Magazine article New African

A New Approach to Industrial Relations

Magazine article New African

A New Approach to Industrial Relations

Article excerpt

In general discussions about African growth and development, free markets are often touted as the model to follow, and FDI as the means to achieve it. However, this is far too simplistic for Philip Jennings, head of UNI Global Union, a confederation of trade unions from around the world. He spoke to New African at the World Economic Forum in Cape Town about globalisation, worker's rights, the Marikana tragedy and Walmart. Oh, and Margaret Thatcher.

WITH A SOFT IRISH ACCENT, and exuding warmth and charm, Philip Jennings is not your typical combative trade union leader. His union, UNI Global, is a relatively new organisation, which came with the advent of globalisation at the turn of the millennium with the view of helping the unions collaborate and work more effectively to reflect the realities of a global and interconnected economy.

In Africa, and South Africa in particular, UNI Global Union came to prominence when it opposed Walmart's investment into South Africa's Massmart, Africa's largest retail chain. Walmart is the largest private sector employer in the world, and its investment into Africa was a clear message that it deemed Africa open for business, and that Africa had now achieved a critical mass of consumers sufficient to attract a global player.

However for Jennings, who has had dealings with Walmart in the Americas, foreign investment needs to come with certain caveats: "You have to remember they've built their business model on the basis of repression of their own workforce and of the most ruthless exploitation of cost-cutting in the supply chain. Our line was that Walmart should respect the rules of the game in labour relations and make a much more solid commitment to developing local supply chains here in South Africa and in Africa.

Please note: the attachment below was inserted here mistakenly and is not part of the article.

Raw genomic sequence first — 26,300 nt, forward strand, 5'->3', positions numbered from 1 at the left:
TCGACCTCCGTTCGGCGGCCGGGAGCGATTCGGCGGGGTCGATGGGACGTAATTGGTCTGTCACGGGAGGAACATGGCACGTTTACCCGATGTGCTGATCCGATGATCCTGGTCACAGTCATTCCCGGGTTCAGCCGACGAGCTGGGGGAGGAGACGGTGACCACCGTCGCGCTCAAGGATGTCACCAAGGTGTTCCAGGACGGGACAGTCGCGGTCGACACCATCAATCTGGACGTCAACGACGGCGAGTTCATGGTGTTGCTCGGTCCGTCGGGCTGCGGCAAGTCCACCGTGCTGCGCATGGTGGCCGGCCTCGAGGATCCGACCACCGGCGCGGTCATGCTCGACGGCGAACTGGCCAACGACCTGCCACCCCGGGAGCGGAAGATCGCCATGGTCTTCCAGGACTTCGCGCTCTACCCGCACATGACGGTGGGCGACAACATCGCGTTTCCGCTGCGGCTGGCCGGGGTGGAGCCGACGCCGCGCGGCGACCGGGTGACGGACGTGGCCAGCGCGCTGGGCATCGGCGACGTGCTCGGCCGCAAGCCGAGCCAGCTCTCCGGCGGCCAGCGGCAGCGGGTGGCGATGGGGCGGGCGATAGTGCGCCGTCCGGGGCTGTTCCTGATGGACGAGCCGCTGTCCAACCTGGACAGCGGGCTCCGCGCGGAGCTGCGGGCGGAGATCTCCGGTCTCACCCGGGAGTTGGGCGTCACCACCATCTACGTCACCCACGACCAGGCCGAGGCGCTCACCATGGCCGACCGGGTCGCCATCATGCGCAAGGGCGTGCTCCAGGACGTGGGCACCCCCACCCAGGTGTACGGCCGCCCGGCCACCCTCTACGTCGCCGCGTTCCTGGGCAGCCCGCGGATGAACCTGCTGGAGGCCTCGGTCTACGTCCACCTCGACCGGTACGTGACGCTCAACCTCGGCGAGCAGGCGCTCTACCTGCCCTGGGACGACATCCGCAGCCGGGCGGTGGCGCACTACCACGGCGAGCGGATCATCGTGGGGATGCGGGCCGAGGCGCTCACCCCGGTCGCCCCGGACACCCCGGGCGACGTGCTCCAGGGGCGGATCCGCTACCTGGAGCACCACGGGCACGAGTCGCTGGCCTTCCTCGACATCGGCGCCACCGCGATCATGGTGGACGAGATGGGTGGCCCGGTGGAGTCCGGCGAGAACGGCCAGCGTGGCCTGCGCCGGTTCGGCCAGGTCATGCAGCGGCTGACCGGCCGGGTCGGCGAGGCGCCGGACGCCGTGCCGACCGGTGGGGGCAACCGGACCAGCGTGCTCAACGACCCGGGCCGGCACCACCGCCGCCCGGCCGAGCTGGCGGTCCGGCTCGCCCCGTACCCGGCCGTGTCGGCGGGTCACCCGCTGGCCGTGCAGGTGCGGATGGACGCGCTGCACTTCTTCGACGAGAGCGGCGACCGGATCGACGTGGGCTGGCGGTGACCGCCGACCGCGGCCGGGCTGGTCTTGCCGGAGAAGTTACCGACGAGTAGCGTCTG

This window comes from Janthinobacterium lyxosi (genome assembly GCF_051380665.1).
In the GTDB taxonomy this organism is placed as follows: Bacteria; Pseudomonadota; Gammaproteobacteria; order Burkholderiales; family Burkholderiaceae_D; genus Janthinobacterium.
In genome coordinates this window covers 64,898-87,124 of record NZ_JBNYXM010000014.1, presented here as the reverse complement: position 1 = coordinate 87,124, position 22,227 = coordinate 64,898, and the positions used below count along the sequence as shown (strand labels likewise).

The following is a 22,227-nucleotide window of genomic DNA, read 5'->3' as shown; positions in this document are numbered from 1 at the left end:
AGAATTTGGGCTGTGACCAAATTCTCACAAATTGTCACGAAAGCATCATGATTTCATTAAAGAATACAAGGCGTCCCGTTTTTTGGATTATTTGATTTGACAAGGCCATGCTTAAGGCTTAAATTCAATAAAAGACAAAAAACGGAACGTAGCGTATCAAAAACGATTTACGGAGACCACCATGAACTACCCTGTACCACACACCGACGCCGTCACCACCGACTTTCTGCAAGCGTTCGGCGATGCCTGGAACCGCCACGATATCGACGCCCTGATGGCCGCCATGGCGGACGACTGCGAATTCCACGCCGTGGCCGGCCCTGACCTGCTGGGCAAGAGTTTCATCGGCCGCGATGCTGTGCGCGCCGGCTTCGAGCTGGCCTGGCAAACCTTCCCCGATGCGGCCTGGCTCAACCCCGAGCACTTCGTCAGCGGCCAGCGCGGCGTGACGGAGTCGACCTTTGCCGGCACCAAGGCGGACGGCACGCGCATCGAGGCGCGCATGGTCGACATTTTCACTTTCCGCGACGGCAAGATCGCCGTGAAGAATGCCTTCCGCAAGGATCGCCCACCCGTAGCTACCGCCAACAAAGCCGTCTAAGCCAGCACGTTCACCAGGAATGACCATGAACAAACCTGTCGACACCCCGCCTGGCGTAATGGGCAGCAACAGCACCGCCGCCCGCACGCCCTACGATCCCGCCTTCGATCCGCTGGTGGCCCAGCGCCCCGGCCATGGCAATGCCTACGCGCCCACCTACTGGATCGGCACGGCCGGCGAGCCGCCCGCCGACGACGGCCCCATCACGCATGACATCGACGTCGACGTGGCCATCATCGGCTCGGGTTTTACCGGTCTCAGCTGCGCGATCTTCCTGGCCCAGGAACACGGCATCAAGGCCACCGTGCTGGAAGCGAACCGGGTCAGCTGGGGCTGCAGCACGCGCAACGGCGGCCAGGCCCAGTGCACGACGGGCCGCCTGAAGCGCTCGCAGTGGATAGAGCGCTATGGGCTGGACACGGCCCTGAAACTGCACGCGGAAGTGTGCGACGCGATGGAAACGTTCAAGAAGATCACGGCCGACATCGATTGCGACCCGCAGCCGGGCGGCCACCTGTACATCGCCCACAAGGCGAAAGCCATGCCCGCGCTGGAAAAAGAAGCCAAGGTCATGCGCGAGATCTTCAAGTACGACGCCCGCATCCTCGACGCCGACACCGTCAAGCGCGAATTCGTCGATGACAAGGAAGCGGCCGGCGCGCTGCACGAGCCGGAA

"We are calling upon Walmart to invest in local production and suppliers. That was essentially our message at the beginning." It should be noted that Jennings and Walmart have had an adversarial relationship for some time now, and--alongside Margaret Thatcher--the giant supermarket chain is the only institution that Jennings showed any sign of antipathy towards. If anything, his rhetoric was tempered. Throughout our conversation, he constantly endorsed a constructive dialogue model of labour relations while at the same time putting the case forward for having a strong, but reasoned, trade union voice at the bargaining table.

"If you look at the German and Nordic models, if you look at the ability of the German economy to withstand the economic collapse that we've seen, part of the reason was that they had good working relationships with the trade union movement. When you look at competitive economies, the most competitive in the world, they tend to have good, well-organised unions built on a platform of dialogue and collective bargaining. You're not going to be uncompetitive because you recognise a union movement."

We met a few weeks after the death of Margaret Thatcher and, as you might expect, he did not sing the praises of the Iron Lady who had all but killed the UK trade union movement during her term in office. He denounced the "demagoguery" of the late British Prime Minister and warned African governments not to follow some of her mistakes. "There was a feeling that Margaret Thatcher squandered North Sea oil and where were the revenues invested, where were the infrastructure changes in the UK. Much was privatised and that balanced the government's books but what was the lasting legacy of Margaret Thatcher in infrastructure terms? It's difficult to find any.

"Africa should not make the same mistake. Africa has what the world wants, it has raw materials and commodities in abundance. But it will not be automatic that the people will see the benefits of this in a general sense, so our job is to raise this issue of taking advantage of Africa's new bargaining position, to diversify the continent's economies, to manufacture in Africa, to develop the skills of your workforces with this windfall, and not to squander it. …

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